hide Matching Documents

The documents where this entity occurs most often are shown below. Click on a document to open it.

Document Max. Freq Min. Freq
Southern Historical Society Papers, Volume 10. (ed. Reverend J. William Jones) 3 1 Browse Search
View all matching documents...

Your search returned 3 results in 2 document sections:

Southern Historical Society Papers, Volume 10. (ed. Reverend J. William Jones), Campaigns of the civil war — ChancellorsvilleGettysburg. (search)
ken from the return of May 31st (that for June not having been made in the cavalry), as 10,192. Now, on July 2d two brigades, not included above, joined Meade, viz: Stannard's Vermont brigade and Lockwood's Maryland brigade. These are estimated by General Humphreys at 2,500 each, or 5,000 for the two. In regard to the cavalry, after the return of May 31st was made Stahl's brigade of 6,100 men joined Hooker, but the Federal cavalry suffered severely in the fights and marches of June, and Dr. Bates as well as other Federal authorities, estimate that it did not exceed 12,000 on July 1. (Its strength on July 10 was 11,842.) Hence, adding the 5,000 infantry, we have 94,283 as the present for duty in the Federal infantry and artillery at Gettysburg, and adding the 12,000 cavalry, we have Meade's present for duty of all arms as 106,283. (As appears from the return of July 10, this number should be still further increased a few hundreds by some batteries which were omitted from the retur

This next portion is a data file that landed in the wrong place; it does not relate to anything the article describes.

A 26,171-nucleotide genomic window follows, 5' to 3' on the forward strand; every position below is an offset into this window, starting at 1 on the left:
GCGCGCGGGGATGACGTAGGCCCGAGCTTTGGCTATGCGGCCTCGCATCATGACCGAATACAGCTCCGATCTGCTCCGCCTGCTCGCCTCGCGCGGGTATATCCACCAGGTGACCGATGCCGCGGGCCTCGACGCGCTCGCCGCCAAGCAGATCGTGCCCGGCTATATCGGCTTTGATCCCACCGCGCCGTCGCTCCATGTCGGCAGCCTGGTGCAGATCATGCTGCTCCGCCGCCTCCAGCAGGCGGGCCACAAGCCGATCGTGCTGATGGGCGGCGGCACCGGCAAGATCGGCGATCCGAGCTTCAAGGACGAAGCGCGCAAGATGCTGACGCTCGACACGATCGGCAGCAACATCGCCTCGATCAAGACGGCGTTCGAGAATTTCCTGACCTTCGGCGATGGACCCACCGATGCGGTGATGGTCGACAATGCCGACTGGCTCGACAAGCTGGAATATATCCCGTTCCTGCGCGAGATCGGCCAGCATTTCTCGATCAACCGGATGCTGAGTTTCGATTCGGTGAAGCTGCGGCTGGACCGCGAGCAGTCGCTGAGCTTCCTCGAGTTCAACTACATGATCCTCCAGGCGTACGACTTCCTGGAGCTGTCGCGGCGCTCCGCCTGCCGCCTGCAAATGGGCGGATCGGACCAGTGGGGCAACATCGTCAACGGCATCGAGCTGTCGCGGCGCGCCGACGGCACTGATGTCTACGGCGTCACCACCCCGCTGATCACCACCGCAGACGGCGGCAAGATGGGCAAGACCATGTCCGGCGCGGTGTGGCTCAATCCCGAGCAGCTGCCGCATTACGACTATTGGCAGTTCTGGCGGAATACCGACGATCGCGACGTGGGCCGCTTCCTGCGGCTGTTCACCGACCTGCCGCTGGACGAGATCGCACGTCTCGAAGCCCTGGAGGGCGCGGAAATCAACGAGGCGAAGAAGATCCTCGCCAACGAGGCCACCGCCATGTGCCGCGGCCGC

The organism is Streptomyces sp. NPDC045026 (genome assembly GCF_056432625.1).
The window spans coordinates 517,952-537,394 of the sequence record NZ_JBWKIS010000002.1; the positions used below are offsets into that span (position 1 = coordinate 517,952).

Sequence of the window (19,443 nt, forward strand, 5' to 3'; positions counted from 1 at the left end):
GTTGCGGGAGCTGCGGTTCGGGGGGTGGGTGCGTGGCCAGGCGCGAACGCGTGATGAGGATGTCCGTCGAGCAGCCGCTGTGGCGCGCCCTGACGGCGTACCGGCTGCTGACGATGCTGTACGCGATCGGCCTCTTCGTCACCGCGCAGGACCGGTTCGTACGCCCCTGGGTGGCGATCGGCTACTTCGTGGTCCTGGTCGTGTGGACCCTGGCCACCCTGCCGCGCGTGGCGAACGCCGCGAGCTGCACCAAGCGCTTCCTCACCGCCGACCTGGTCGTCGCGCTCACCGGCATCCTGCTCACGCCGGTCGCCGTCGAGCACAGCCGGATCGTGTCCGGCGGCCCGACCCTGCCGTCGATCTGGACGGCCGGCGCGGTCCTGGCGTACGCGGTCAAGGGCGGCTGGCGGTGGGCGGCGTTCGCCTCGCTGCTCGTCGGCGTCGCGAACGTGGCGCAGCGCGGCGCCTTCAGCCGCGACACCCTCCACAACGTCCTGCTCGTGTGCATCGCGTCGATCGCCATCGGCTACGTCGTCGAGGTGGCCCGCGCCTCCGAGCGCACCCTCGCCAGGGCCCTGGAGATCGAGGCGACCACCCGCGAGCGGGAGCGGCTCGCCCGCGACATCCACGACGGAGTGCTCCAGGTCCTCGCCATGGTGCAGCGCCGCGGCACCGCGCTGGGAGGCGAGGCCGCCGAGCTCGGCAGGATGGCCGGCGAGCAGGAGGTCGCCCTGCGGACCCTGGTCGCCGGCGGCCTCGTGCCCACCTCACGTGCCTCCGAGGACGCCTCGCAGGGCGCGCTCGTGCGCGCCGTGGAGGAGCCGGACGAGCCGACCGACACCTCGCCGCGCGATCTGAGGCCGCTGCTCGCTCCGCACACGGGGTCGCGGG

Southern Historical Society Papers, Volume 10. (ed. Reverend J. William Jones), Sketch of the Third Battery of Maryland Artillery. (search)
thirty horses and mules, and all the appliances of a six-gun battery were also given up. The detached command. Only one gun, under command of Lieutenant Ritter remained. To trace its history, it will be necessary to return to a point three months previous to the fall of Vicksburg, when, on the 2nd of April, Lieutenant Ritter was ordered to the command of Toomey's detachment of the Third Maryland, and Johnston's detachment of Corput's Georgia battery, previously commanded by Lieutenant T. Jeff. Bates, of Waddell's Alabama Artillery. This section, with one of a Louisiana battery under Lieutenant Cottonham, and one of Bledsoe's Missouri battery, were all under the command of Lieutenant R. L. Wood, of the Missouri Artillery, and were part of a force under Brigadier-General Ferguson, which had for several months been operating along the Mississippi. Their employment was to harrass the enemy, by firing into their vessels of war and transports. When in March, 1863, Porter's fleet